The team found that the chicken’s DNA sequence was related to that of chickens whose remains were unearthed from archaeological sites on the Polynesian islands of Tonga and American Samoa. Radiocarbon dating shows the El Arenal chicken lived sometime between a.d. 1321 and 1407, well after Polynesians first settled Easter Island and the other easternmost islands of the Pacific.

In 1532, Spanish conquistador Francisco Pizarro recorded the presence of chickens in Peru, where the Inca used them in religious ceremonies. “That suggests chickens had already been there for a while,” says Storey. “It’s possible there are stylized chickens in the iconography that we have not recognized because we did not know they were there. I’m fascinated to see what [archaeologists] are going to do with this information.”

Archaeology Discovery of Lismullin Henge Wednesday, Nov 12 2008 

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Early last year, archaeologists working on the route of a controversial highway near the village of Lismullin, Ireland, stumbled across a vast Iron Age ceremonial enclosure, or henge, surrounded by two concentric walls. The 2,000-year-old site is just over a mile from the Hill of Tara, traditional seat of the ancient Irish kings and site of St. Patrick’s conversion of the Irish to Christianity in the fifth century A.D. The discovery of the massive henge, measuring more than 260 feet in diameter, confirms the long-held belief that the area around the hill contains a rich complex of monuments.

The extraordinary amount of archaeological remains on the Hill of Tara–burial mounds, religious enclosures, stone structures, and rock art dating from the third millennium b.c. to the twelfth century A.D.–makes it Ireland’s most spiritually and archaeologically significant site. Construction of the new M3 highway, meant to ease traffic congestion around Dublin, threatens not only the Hill of Tara’s timeless quality, but also newly discovered archaeological sites in the surrounding valley.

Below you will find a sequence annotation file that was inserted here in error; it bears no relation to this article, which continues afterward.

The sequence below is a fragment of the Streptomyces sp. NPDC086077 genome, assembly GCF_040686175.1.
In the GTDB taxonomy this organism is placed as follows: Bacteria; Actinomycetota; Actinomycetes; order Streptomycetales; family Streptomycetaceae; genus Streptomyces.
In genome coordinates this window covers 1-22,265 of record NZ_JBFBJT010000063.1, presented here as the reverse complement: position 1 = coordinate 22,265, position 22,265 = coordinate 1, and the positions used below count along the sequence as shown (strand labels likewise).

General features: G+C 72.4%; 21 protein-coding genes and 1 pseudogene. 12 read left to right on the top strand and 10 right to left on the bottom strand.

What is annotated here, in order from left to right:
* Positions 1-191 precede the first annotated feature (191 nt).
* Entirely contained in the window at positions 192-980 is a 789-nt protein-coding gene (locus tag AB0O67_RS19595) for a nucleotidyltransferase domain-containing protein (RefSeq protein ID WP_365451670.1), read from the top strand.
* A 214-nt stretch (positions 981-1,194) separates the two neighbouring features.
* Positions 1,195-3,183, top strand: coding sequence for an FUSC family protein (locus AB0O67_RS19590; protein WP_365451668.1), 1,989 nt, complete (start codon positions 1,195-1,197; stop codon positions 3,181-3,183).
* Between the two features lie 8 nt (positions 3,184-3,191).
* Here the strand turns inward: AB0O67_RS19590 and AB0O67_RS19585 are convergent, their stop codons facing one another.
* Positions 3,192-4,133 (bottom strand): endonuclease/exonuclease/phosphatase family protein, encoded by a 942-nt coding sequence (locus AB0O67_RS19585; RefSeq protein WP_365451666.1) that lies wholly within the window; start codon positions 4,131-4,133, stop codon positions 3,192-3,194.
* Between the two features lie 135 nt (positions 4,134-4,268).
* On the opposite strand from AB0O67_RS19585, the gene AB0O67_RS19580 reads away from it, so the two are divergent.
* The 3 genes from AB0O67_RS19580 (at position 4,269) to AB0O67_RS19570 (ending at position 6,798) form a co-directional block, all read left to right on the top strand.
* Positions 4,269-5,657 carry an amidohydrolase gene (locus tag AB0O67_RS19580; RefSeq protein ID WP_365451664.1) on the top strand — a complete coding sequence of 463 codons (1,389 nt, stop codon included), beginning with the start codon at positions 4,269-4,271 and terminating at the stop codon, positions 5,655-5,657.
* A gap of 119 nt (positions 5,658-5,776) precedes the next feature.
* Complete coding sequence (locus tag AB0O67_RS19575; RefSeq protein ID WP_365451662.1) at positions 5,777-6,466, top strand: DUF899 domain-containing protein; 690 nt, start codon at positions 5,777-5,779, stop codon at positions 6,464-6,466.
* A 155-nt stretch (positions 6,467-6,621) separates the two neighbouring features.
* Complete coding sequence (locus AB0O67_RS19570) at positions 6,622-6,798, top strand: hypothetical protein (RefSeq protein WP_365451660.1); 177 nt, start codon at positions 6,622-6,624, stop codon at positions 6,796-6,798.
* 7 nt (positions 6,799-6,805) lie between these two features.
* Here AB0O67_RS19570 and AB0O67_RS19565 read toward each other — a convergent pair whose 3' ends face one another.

Lismullin, seen at right in an aerial shot taken during excavations, and other sites that stand in the way of the new road are now approved for destruction. Although archaeologists and concerned Irish politicians are rallying support worldwide for the protection of the Hill of Tara, the iconic site remains in great peril. At press time, the European Commission had initiated legal action against the Irish government over the M3, charging Ireland with failing to protect its own heritage.

Tell Brak is the World Oldest City Saturday, Nov 8 2008 

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Pottery sherds from Syria’s Tell Brak show that the Bronze Age city developed from a central core surrounded by satellite communities.

Archaeologists have long believed that the world’s oldest cities lay along the fertile riverbanks of southern Mesopotamia, in what is now Iraq. There, in a land of plenty, went the idea, powerful kings began coercing their subjects to live together some 6,000 years ago. Their great invention–the city–later spread throughout the Near East. But last August, Harvard University archaeologist Jason Ur and two British colleagues turned that idea on its head. Their intensive field survey and surface collection of potsherds at the site of Tell Brak in northern Syria revealed that an ancient city rose there at exactly the same time as urban centers first sprouted up in southern Mesopotamia, but followed a very different model of development. “Urbanism,” says Ur, “is not one brilliant idea that occurred one place and then diffused.”

Tell Brak first came to scientific attention in the 1930s when British archaeologist Max Mallowan and his wife Agatha Christie started excavations there. But recently, a team led by Cambridge University archaeologist Joan Oates has unearthed new clues to the city’s early years. By 3900 B.C., the ancient metropolis sprawled across some 130 acres and boasted a flourishing bureaucracy and skilled artisans turning out fine marble chalices and other luxury goods for the ruling class.

Intriguingly, Tell Brak seems to have grown from the outside in. In the south, cities began as a central settlement–under a single authority–that grew outward. But Ur’s field survey shows that Tell Brak started as a central community ringed by smaller satellite settlements that expanded inward. “There isn’t a very tight control over these surrounding villages, at least at this beginning period,” says Ur. “So the assumption that we’re making is that people were coming in under their own volition.”